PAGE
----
Four Simple Ways to be as Happy as King Julian

Four Simple Ways to be as Happy as King Julian

I noticed something in traffic this morning, as my car crept past the faces staring ahead in the oncoming lane: so many somber faces; grumpy faces; some near-homicidal faces. There weren’t many faces that I’d venture a conversation with, if given the chance. It occurred to me: we take ourselves far too seriously most times.

We underestimate the power that our demeanour holds. It literally has the power to attract, or repel.

Attract

Repel

But beside the effect that our demeanour has on others, it also has the potential to affect how our day will go; ultimately, as the days mesh together, how our lives will go. One bad day could turn into a week. Another bad week could turn into a perpetually bad mood. A consistently bad mood turns to a bad attitude. A bad attitude turns to bitterness, and before you know it, you’re a thousand years older than you really are, and you’re “that person” that no one wants to hang out with.

It all starts somewhere, and it could be today, when you’re feeling sulky and refuse to smile at the supermarket cashier. There’s only one cure for a negative demeanour, and that is this: You gotta lighten up.

I don’t mean to toot my own horn here, but as it so happens, I’ve become something of an expert at lightening up, being the mother of a toddler. Let me give you four (of many) little ideas…

1. Sing

Which is exactly what I was doing this morning, when I noticed how miserable everyone else on the road was. I had a compilation of Elvis Presley and Beach Boys (don’t ask) blaring from my stereo, and I was belting it out with gusto and animation. Its been known for a few years now that singing has a chemical affect on the human brain, as was once explored by TIME in August 2013.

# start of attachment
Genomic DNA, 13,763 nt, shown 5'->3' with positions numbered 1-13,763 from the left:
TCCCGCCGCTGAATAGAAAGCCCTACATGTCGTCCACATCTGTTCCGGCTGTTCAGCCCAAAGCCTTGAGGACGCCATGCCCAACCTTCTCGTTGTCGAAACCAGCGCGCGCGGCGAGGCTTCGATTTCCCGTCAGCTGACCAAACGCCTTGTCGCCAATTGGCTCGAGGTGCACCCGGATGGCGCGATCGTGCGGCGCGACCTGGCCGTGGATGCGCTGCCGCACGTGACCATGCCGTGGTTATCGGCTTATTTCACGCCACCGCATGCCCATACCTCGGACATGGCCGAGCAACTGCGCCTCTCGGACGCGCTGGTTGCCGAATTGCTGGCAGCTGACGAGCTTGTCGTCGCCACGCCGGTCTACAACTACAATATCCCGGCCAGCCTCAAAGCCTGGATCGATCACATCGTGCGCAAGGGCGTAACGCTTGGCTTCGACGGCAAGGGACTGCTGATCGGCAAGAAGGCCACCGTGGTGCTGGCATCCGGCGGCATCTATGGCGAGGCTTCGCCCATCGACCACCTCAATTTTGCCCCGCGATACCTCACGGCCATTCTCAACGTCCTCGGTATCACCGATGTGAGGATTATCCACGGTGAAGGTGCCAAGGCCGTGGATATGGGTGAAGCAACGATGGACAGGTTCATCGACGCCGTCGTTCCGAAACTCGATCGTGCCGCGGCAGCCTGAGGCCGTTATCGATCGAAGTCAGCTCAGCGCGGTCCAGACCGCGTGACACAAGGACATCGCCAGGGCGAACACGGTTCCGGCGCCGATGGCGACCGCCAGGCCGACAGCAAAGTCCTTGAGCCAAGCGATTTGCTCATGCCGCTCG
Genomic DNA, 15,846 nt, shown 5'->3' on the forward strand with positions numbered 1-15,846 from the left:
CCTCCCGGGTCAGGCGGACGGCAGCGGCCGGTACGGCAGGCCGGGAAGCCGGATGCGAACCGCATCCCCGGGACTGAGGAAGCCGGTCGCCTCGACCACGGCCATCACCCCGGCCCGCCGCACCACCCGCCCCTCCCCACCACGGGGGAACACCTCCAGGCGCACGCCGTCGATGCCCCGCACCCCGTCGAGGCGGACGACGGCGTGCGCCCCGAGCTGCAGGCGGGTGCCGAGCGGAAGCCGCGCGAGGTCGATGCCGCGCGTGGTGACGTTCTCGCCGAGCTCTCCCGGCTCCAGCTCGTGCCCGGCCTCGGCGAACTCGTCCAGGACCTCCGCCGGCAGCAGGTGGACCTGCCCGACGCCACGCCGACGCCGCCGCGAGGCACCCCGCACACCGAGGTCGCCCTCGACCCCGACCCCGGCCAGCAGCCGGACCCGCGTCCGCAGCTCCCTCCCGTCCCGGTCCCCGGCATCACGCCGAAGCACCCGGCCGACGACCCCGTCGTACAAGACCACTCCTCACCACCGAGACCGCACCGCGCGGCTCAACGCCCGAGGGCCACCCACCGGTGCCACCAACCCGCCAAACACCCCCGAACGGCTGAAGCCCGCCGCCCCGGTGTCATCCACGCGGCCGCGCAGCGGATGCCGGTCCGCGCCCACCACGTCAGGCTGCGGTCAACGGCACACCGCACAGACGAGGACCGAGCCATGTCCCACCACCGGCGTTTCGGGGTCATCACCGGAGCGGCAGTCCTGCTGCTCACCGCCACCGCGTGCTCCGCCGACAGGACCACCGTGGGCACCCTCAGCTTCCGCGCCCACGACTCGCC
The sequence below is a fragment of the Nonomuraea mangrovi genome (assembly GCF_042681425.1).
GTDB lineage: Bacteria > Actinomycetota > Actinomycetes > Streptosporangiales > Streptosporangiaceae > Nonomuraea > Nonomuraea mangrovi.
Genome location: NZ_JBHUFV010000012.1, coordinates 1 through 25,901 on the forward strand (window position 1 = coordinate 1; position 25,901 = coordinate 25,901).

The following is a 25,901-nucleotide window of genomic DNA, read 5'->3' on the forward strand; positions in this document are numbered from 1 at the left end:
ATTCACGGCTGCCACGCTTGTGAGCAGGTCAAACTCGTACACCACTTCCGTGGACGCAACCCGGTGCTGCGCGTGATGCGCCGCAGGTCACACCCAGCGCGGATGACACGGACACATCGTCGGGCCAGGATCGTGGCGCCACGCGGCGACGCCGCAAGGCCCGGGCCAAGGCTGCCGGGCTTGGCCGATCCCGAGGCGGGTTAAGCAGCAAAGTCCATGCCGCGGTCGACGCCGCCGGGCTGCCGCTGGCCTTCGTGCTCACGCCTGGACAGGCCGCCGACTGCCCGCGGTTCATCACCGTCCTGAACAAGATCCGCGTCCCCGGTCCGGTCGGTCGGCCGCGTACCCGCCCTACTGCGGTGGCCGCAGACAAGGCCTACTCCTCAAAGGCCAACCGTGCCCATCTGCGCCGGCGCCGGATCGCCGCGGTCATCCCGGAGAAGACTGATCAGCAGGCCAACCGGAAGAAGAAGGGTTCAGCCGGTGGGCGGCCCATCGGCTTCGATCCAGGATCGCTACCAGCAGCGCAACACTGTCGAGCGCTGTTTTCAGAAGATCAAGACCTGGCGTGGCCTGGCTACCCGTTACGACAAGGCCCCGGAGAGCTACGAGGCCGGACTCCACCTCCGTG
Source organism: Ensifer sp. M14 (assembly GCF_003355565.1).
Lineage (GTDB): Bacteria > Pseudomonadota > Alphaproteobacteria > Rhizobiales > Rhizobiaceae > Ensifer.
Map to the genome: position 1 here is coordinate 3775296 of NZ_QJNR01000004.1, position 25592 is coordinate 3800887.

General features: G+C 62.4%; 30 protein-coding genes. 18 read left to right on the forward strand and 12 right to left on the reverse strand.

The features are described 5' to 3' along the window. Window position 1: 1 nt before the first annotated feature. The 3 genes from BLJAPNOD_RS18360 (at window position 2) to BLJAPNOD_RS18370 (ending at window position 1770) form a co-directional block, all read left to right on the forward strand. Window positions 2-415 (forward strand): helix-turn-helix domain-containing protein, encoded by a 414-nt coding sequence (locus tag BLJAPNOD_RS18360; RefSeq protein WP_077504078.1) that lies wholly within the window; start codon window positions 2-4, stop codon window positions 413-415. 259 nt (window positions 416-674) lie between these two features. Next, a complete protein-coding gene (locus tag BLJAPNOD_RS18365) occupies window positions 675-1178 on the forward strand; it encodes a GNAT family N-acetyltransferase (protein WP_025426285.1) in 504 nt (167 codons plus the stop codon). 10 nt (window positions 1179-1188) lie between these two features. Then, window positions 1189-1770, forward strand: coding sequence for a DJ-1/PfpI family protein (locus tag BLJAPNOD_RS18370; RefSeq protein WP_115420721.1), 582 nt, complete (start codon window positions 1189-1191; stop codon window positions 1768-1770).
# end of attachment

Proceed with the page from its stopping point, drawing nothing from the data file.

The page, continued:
According to the study, singing along sets off a release of endorphins – happy hormones that spread the feeling of overall well-being and pleasure throughout your body and psyche. Over and above that, the brain is also treated to a dose of oxytocin while singing, which is known to relieve anxiety and stress.

2. Impersonate your favourite cartoon character

Sounds silly, because it is. Whether you are 5 years old, 20 years old, or 55 years old, never let the child inside of you die. That’s a sure-fire way to grow old fast. Its been said for decades that “Laughter is the best medicine”, because it really is. So much so, that you can now hire laughing coaches who run workshops that help people learn how to laugh more and reap the health and mental benefits of just being silly.

Don’t mind if I toot my own horn again, but I do a wicked King Julian impersonation.

3. Dance

Whether it be a dance class, or in your kitchen, getting jiggy on the dance floor has tremendous effect on the psyche. For one, listening to music involves the entire brain, and is believed to assist with pain relief, high blood pressure, chronic headaches and migraines, post-partum depression, and other conditions.

Add to that the fact that you are moving your body in a fun form of exercise – by doing so, you’re releasing more of those cheerful endorphins into your system. Dancing has even been linked to giving Parkinson’s patients relief, as it helps with muscle control and alleviating anxiety.

4. Hug someone

Ok, I am just a big mushie girl when it comes to hugging, but it’s science: hugging is good for you! A whole hormonal miracle happens inside when receiving a hug – the body releases oxytocin, and cortisol levels drop significantly. Cortisol is a stress-hormone; it serves its purpose in fight-or-flight situations, but with modern-day stress, we are living with it as a permanent condition in our bodies. Over long periods of time, cortisol can do serious damage to certain areas of the brain.

It’s speculated that each person would do well to give / receive 8 hugs per day – a far cry from what many of us are actually receiving, which is sad, but easy to fix.

We really have no excuse for wearing a sour face. Life is hard, but we have also been given the resources to cope with hardship, and if we’re willing to put a little effort into it, we really can find joy in the smallest things. From music to hugs to dancing.
And of course, King Julian.

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